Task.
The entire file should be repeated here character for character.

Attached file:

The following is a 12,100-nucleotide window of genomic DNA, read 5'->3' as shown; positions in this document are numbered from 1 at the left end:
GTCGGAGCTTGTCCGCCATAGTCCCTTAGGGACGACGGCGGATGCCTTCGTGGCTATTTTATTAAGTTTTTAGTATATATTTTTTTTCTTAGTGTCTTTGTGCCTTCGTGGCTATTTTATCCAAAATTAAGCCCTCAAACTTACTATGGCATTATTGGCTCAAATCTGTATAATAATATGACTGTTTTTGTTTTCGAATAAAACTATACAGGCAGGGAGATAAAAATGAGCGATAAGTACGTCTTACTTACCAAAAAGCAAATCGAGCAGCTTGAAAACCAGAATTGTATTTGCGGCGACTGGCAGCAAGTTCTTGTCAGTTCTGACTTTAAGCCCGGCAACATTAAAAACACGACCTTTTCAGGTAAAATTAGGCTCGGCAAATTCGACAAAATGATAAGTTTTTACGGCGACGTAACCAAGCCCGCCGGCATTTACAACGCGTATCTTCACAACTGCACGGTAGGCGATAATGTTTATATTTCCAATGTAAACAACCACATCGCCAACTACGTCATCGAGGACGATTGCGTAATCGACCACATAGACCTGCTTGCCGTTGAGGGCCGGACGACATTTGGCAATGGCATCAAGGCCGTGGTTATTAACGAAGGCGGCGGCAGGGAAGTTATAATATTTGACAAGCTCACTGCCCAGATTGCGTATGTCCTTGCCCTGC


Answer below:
The following is a 12,100-nucleotide window of genomic DNA, read 5'->3' as shown; positions in this document are numbered from 1 at the left end:
GTCGGAGCTTGTCCGCCATAGTCCCTTAGGGACGACGGCGGATGCCTTCGTGGCTATTTTATTAAGTTTTTAGTATATATTTTTTTTCTTAGTGTCTTTGTGCCTTCGTGGCTATTTTATCCAAAATTAAGCCCTCAAACTTACTATGGCATTATTGGCTCAAATCTGTATAATAATATGACTGTTTTTGTTTTCGAATAAAACTATACAGGCAGGGAGATAAAAATGAGCGATAAGTACGTCTTACTTACCAAAAAGCAAATCGAGCAGCTTGAAAACCAGAATTGTATTTGCGGCGACTGGCAGCAAGTTCTTGTCAGTTCTGACTTTAAGCCCGGCAACATTAAAAACACGACCTTTTCAGGTAAAATTAGGCTCGGCAAATTCGACAAAATGATAAGTTTTTACGGCGACGTAACCAAGCCCGCCGGCATTTACAACGCGTATCTTCACAACTGCACGGTAGGCGATAATGTTTATATTTCCAATGTAAACAACCACATCGCCAACTACGTCATCGAGGACGATTGCGTAATCGACCACATAGACCTGCTTGCCGTTGAGGGCCGGACGACATTTGGCAATGGCATCAAGGCCGTGGTTATTAACGAAGGCGGCGGCAGGGAAGTTATAATATTTGACAAGCTCACTGCCCAGATTGCGTATGTCCTTGCCCTGC